Sameer chairman Erastus Mwongera said the board considered options and settled on property portfolio development and management.

“The board on 20 April 2020 took the weighty decision to cease operations of the tyre business and focus on the group’s real estate portfolio,” said Mr Mwongera.

“We have been in the real estate business for many years and have achieved growth and profitability from this segment of the business.”

Sameer’s experience with tyres was almost similar to what Car & General experienced in the 1990s before change strategy.

Since launching in Nakuru in 1936 it, Car & General is now the company behind a wide range of power generation, automotive and engineering products in East Africa.

But that is not what it wanted to do at the beginning. The firm was for long involved in the manufacture and sale of retread tyres. But a string of losses forced it into a radical restructuring in 1996 with net loss having increased 100 times to Sh106.5 million.


“When we look at our revenue mix today, just about under one percent comes from the business lines we had in 1996,” says Mr Gidoomal.

“What we realised at that point is that with the liberalisation of Kenya, it would be impossible to compete with imported goods that were coming from places such as China.”

The radical changes included selling operations such as Car & General Industries and Car & General Automotive which were manufacturing and selling re-tread tyres, brake linings and gumboots among other products.

Another entity, Eveready East Africa, is undergoing a radical change. Once known for its Eveready batteries and the nine lives logo, the firm is no longer stocking this brand.

The firm had a complicated relationship with Energizer International which owns 10.03 percent of Eveready.

While Energizer owned 10.03 percent stake it controlled more than 80 percent of the company's revenues as a chief supplier of Eveready batteries cut the 50-year old contract in 2015.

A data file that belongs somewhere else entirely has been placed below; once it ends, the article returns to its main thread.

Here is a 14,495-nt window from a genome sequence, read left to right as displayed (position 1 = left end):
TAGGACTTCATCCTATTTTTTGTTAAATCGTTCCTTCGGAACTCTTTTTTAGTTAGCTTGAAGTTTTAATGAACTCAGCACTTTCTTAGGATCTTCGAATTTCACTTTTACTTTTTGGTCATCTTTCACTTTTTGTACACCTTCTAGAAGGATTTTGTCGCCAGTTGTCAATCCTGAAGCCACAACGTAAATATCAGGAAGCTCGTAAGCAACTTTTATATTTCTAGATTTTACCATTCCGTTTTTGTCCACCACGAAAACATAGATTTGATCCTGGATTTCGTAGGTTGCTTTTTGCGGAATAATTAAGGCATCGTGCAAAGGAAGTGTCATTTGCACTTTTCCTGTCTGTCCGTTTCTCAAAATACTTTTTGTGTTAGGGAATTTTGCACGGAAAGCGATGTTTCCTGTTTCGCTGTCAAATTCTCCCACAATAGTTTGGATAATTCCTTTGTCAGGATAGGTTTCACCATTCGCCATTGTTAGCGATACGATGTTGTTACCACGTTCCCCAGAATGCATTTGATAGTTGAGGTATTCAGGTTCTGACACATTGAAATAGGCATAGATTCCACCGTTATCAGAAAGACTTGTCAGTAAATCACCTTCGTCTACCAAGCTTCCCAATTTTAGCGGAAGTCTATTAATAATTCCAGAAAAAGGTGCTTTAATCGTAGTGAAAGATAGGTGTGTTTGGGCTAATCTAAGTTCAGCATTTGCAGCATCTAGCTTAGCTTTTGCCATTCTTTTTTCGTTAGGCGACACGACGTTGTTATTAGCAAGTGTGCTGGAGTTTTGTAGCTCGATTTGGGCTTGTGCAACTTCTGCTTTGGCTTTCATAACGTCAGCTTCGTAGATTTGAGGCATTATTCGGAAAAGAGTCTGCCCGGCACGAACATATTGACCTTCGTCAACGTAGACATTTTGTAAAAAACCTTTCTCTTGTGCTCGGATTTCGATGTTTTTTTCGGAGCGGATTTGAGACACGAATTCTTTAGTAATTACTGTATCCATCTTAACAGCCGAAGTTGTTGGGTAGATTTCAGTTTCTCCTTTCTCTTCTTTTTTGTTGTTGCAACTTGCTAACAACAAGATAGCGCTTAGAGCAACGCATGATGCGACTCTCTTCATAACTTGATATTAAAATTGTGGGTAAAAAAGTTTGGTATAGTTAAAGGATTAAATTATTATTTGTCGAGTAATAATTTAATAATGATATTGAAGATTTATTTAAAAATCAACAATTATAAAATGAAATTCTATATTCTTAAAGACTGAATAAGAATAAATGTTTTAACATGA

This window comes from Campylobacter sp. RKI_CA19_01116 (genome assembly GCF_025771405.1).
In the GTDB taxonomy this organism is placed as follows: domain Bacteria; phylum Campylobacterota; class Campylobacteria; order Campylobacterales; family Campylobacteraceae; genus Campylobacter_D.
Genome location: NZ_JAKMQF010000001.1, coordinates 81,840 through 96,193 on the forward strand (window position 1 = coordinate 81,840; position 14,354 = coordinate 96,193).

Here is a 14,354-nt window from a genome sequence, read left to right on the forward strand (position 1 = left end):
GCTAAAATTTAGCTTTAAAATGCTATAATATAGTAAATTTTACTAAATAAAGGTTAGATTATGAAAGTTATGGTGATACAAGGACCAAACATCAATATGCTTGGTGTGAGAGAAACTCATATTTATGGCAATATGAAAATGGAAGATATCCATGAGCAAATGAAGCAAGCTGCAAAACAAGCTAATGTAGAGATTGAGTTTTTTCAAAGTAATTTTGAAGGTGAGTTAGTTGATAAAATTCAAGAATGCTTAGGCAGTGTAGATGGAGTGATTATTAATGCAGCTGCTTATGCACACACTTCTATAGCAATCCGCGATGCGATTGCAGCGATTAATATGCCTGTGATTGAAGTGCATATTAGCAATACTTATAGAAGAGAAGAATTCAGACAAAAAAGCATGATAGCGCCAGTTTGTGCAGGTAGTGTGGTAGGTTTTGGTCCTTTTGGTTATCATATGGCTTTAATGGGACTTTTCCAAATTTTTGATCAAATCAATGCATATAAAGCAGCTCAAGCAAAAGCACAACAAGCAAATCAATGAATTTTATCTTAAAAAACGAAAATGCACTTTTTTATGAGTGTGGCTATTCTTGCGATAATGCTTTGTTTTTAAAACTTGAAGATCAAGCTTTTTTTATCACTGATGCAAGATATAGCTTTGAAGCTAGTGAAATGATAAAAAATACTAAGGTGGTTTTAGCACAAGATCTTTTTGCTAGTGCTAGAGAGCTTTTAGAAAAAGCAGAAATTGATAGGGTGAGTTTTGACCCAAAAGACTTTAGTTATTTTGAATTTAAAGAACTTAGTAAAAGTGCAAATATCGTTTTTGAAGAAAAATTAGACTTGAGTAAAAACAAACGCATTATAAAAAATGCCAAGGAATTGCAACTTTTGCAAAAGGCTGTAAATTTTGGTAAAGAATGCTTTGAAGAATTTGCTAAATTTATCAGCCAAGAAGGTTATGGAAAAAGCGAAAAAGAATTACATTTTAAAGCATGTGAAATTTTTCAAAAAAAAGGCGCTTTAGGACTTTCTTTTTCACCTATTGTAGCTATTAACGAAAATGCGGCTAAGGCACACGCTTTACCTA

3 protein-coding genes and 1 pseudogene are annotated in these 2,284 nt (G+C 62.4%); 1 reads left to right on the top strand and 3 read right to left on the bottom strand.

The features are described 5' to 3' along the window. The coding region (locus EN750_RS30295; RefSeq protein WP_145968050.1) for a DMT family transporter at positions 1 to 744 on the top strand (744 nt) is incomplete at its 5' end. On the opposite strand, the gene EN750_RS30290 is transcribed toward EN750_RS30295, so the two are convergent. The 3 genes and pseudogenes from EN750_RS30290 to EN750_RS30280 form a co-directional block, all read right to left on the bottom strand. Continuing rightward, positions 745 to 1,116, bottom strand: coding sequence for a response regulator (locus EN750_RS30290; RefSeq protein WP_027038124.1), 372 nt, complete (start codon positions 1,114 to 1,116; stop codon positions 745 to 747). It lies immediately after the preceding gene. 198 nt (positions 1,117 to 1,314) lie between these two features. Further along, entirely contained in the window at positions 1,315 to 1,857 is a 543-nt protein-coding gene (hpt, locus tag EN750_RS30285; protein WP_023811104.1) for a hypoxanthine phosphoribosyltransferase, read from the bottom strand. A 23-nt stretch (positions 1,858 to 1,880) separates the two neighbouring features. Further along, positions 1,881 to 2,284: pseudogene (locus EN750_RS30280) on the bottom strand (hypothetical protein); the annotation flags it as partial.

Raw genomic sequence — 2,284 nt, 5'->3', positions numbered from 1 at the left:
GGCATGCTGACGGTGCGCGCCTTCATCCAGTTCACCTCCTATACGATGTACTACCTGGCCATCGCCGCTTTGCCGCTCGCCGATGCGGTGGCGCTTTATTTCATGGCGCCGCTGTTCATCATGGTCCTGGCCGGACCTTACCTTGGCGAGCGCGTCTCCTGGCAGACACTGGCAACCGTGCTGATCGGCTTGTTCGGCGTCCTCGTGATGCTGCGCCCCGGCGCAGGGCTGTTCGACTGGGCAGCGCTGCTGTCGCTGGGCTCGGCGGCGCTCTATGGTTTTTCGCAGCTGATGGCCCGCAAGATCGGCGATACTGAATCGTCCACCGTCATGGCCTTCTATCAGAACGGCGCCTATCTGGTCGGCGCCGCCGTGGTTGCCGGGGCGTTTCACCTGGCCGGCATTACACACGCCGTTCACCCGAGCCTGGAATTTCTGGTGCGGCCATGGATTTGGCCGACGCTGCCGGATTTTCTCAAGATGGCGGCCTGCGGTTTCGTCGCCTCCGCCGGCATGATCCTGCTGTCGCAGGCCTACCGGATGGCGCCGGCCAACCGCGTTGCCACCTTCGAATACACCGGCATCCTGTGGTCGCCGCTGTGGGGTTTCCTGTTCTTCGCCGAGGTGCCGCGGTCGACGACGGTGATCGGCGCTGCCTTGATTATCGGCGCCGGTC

This left Eveready bearing a company name yet it could no longer supply the Eveready batteries.

The management has had to start working on a new brand, Turbo and embarked on selling imported dry cells and car batteries and also trading in a range of flashlights and detergents.

Eveready’s task of re-organising the business was completed in March last year as it pledges to focus on growing this new brand — Turbo.

In the financial sector, Housing Finance or simply HF Group, is also on a strategic shift.


At the end of last year, the group divested from property development.

This means that all ongoing projects will be finalised as earlier planned, but no new property development projects will be initiated.

The move is aimed at reducing HF exposure to the real estate market that has slowed down considerably in the past few years as uptake of houses stalled.

HF was founded in 1913 as the Housing Finance Company of Kenya and incorporated as the premier mortgage finance institution running under the slogan ‘In pursuit of shelter’.

The firm was behind major projects such as thousands of residential houses in Buruburu Estate between 1973 and 1978 as well as the Komarock Estate in 1980s.

But a series of rebranding and expanding into new areas such as banking services has seen it reduce focus on this key business that made it to be defined as a mortgage financier.